Bearded irises: multiply by dividing.
The show will be aired on Wednesday, July 18, at 7:30 p.m. on 0019 Georgia Public Television 017F . If you miss that show, it will be rebroadcast on Saturday, July 21, at 12:30 p.m.
Reeves shows how simple it is to lift the clump of irises with a spading fork, then slice the roots apart to leave a healthy fan of leaves on each section.
Favorite New 'Toy'
He uses the opportunity, too, to show one of his new "toys," a 0022 U-Bar digger from Lee Valley Tools 2E85 . As he works, he describes the flowers of different irises: bearded, Dutch, Japanese and others. He finishes his job by replanting the divided irises in a well-drained bed that gets full sun.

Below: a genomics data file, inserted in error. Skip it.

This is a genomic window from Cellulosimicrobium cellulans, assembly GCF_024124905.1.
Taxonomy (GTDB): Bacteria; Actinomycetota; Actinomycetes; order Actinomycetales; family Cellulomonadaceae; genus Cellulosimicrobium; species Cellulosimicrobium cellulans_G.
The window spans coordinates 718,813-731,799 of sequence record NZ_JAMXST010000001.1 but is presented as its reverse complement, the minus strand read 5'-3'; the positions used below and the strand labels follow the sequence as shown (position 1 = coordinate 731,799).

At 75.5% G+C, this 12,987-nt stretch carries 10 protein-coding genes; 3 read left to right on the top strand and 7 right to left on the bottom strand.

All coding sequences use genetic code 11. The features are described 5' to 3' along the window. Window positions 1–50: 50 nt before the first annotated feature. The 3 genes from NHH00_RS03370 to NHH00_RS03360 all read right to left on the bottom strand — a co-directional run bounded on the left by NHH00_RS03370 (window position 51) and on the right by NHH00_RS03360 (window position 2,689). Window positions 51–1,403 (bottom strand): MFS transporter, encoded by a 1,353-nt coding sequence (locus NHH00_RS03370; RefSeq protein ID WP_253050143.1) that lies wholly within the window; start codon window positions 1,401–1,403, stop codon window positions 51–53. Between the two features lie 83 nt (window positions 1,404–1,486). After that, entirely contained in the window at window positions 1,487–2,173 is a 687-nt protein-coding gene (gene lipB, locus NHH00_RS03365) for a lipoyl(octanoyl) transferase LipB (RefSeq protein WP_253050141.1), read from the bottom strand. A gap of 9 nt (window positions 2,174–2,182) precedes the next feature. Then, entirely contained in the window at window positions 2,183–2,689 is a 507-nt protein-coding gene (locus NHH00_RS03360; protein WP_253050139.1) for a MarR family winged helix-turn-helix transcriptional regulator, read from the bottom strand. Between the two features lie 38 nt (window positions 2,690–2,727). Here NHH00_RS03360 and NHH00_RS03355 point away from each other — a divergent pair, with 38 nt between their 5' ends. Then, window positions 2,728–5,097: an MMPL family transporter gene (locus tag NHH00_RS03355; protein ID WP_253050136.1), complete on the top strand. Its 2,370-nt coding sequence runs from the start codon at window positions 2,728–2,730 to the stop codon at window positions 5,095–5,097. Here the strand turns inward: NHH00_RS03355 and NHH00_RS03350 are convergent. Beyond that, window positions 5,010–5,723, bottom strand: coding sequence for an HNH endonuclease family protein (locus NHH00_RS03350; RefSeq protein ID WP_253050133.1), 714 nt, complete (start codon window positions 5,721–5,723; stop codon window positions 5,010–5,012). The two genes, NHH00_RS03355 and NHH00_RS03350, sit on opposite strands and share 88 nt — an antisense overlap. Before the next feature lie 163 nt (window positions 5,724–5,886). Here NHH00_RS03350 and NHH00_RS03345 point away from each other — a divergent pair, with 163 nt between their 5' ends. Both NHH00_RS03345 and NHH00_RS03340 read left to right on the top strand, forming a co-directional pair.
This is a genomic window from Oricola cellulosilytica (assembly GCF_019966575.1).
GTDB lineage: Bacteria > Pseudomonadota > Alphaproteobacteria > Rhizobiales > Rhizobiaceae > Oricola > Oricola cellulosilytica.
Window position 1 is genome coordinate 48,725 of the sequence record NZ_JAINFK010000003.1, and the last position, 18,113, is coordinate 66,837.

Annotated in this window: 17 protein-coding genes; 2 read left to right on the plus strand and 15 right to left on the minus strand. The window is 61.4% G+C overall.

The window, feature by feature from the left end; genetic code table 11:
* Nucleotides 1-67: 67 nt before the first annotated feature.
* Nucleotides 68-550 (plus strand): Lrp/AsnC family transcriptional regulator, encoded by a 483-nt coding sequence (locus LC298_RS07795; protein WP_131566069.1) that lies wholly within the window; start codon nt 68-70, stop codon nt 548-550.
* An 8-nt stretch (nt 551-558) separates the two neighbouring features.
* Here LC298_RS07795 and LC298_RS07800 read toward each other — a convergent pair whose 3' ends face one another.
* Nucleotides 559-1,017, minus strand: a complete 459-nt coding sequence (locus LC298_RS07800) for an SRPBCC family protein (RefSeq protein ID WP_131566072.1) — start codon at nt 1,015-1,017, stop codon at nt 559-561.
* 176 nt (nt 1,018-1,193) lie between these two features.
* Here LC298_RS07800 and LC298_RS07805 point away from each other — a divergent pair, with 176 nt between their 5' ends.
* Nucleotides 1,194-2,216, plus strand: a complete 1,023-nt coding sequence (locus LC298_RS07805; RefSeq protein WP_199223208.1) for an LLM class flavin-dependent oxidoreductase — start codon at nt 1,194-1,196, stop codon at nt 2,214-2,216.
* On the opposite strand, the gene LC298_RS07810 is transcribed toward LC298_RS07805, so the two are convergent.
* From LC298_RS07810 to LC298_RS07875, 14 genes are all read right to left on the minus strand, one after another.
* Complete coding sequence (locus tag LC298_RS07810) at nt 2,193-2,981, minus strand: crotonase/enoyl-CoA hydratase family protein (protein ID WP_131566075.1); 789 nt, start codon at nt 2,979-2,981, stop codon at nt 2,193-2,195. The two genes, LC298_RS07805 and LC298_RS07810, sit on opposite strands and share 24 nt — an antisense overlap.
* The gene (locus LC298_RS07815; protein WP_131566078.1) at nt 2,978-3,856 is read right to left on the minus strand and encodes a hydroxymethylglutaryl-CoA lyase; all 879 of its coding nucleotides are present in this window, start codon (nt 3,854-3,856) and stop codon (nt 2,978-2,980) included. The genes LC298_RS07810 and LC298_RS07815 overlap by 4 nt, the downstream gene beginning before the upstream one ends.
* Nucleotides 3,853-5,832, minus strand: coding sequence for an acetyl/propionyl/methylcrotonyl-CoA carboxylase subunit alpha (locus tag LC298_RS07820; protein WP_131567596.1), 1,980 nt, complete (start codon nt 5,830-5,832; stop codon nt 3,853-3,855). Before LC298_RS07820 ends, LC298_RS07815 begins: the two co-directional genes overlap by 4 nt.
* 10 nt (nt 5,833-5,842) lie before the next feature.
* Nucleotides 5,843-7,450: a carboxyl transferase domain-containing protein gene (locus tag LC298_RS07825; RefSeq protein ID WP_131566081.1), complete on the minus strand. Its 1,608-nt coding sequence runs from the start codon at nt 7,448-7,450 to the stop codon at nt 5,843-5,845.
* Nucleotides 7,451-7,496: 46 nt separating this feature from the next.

Guest Dan Suiter, an entomologist with the University of Georgia College of Agricultural & Environmental Sciences, describes the life cycle of the smoky brown cockroach (Periplaneta fuliginosa). It often lives in tree hollows in your landscape. Suiter shows Reeves how to use a gel bait to control these nasty, large pests.
Sack Lunches in Trees
UGA entomologist Beverly Sparks shows that the spindle-shaped sacks hanging on your trees probably contain bagworms (Thyridopteryx ephemeraeformis). These caterpillars continuously build the bag, using it for shelter as they move about the plant, stripping it of its leaves.
Looking for a low-maintenance annual that's a nonstop bloomer for the landscape, planter or hanging basket? The New Wonder Blue Fan Flower (Scaevola aemula 'New Wonder') may be the answer. UGA horticulturist Jim Midcap describes this 1997 Georgia Gold Medal Winner.
"Gardening in Georgia" airs every Wednesday at 7:30 p.m. and Saturday at 12:30 p.m. on GPTV. The show is produced specifically for Georgia gardeners by the UGA CAES and GPTV. To learn more, visit the show's Web site.
(Dan Rahn is a news editor with the University of Georgia College of Agricultural and Environmental Sciences.)